Chanticleer the rooster (voiced by Glen Campbell) was cock of the walk, singing his heart out on this Tennessee farm to make the sun come up - or so everyone thought. Every morning he would be there belting out a tune, and the animals would listen on in rapt admiration, all being right with the world. That was until once in the early hours someone was mysteriously despatched to attack Chanticleer, and as they struggled in the dirt the sun rose anyway, the animals who were assembled to see what the commotion was were amazed - and the rooster was humiliated.
Don Bluth's dedication to the art of animation was never in doubt, but it could be he loved not wisely but too well, as his efforts to rival his old bosses at Disney were often observed to be immaculately fashioned, but lacking in other, equally vital areas. Bluth had tried to get Rock-A-Doodle off the ground in the seventies at that company, but having been rebuffed he set about making it himself, with the consequence that many could see why the House of Mouse had turned it down, for as a story it was frankly all over the place, and as a musical it displayed a curious reluctance to engage with its specially written songs.
Indeed, every time Glen Campbell started to sing, before long some other character or the narrator would be talking over him, as if Bluth was impatient with having to stage a number when there was a plot to be getting on with. Those tunes were faux-rock 'n' roll efforts which were perfectly pleasant listening thanks to Campbell's way with them, and deserved a better setting than the one they got; then again, from a musical which featured one ten second song about batteries running out it could have been there was some serious snipping going on to keep the action down to a borderline incredible hour, not including ten minutes of credits. Did the money run out or did they not have faith in the audience to sit still for the regular feature length?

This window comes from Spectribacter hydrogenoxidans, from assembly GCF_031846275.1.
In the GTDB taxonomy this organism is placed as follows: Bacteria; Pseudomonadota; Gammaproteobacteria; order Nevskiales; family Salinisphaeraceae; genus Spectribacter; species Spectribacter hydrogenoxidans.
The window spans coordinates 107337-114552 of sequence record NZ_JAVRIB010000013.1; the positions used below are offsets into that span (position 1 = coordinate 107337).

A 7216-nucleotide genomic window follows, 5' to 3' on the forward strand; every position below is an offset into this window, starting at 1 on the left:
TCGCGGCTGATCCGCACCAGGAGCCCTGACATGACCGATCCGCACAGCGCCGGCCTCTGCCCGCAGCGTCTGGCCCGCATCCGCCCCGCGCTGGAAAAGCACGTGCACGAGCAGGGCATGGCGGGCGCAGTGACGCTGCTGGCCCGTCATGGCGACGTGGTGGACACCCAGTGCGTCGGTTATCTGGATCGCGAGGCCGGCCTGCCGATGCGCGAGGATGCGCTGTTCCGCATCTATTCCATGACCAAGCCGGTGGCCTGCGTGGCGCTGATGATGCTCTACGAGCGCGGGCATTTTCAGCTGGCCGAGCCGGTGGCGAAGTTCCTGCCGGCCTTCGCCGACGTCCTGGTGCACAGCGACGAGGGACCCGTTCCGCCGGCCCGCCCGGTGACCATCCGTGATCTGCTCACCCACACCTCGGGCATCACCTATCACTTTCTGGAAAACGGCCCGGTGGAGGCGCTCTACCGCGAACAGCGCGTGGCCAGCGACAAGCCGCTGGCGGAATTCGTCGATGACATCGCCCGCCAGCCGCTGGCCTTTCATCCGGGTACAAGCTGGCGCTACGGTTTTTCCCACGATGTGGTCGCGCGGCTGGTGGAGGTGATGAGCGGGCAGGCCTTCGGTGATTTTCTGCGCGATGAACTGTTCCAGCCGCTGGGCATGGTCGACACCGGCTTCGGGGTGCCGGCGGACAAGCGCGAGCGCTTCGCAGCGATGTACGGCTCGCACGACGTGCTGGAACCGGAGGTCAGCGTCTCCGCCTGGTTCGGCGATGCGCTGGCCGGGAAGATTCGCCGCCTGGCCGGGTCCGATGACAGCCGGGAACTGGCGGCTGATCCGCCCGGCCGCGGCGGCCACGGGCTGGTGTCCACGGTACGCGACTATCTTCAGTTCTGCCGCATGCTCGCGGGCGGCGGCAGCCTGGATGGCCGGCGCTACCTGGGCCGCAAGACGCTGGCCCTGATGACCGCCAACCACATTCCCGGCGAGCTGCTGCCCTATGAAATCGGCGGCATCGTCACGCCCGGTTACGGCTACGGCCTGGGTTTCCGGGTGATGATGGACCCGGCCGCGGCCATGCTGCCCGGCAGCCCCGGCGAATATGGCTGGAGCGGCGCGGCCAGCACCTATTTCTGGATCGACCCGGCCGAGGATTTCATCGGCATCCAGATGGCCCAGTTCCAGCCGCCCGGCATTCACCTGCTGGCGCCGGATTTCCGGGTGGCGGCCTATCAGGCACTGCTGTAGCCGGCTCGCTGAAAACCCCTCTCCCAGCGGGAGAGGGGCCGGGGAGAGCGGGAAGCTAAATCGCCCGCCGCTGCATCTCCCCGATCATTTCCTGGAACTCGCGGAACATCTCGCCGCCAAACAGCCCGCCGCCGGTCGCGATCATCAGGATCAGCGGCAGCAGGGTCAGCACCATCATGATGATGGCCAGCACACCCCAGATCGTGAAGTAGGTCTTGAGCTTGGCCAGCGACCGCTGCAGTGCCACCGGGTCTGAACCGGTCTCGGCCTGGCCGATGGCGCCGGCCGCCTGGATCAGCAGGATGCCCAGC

From the way Bluth careered through that plot Rock-A-Doodle certainly appeared as though it was fighting a battle against picosecond-short attention spans, so much so that the finer points were lost, therefore if you were really concentrating on what was going on you might be able to keep up with it all, yet it was easier to allow this parade of brash brightness and feverish movement to play itself out before you without really engaging with it. For animation fans who were aficionados of Bluth there was much to admire with his way with a line and an expression, it's just that the script let him down, a mishmash of incident whose big idea, about the sun refusing to come up now that Chanticleer is exiled didn't make any sense when its willingness to rise anyway was what drove him away in the first place.
Our villain was an owl wizard named Grand Duke (Christopher Plummer) who is magically controlling... er, something or other, but he has turned the youngest son of the farmer, live action Edmond (Toby Scott Ganger), into a cartoon kitten so he... um, it's not too apparent why he does that, but the boy now leads an expedition of animals to the big city to track down the rooster (if you've forgotten the bird's name it's helpfully repeated by the characters about fifteen billion times). Chanticleer now is working as an Elvis Presley in Las Vegas style entertainer (though Campbell doesn't do an impression of that), and has to be convinced by his old pals to return, but not before far too many characters are introduced for such a short film, including his manager, love interest, a sidekick for the Grand Duke, and not to mention all the farmyard denizens peppered around. Finishing with a flourish which again doesn't make much sense, you're left with a visually dazzling but dramatically haywire bauble. Music by Robert Folk.
American animator who started his career with Disney working on features such as Robin Hood, The Rescuers and Pete's Dragon. However, Bluth and a number of his fellow animators were unhappy with the declining standards at the studio and walked out to create their own cartoons, starting with The Secret of NIMH. What followed were increasingly mediocre efforts, from An American Tail and The Land Before Time to All Dogs Go To Heaven and Rock-A-Doodle.
By the nineties, Bluth just wasn't competing with Disney anymore, despite his talents, and films like Thumbelina and The Pebble and the Penguin were being largely ignored. Anastasia was a minor success, but Titan A.E., touted as a summer blockbuster, was a major flop and Bluth has not directed anything since.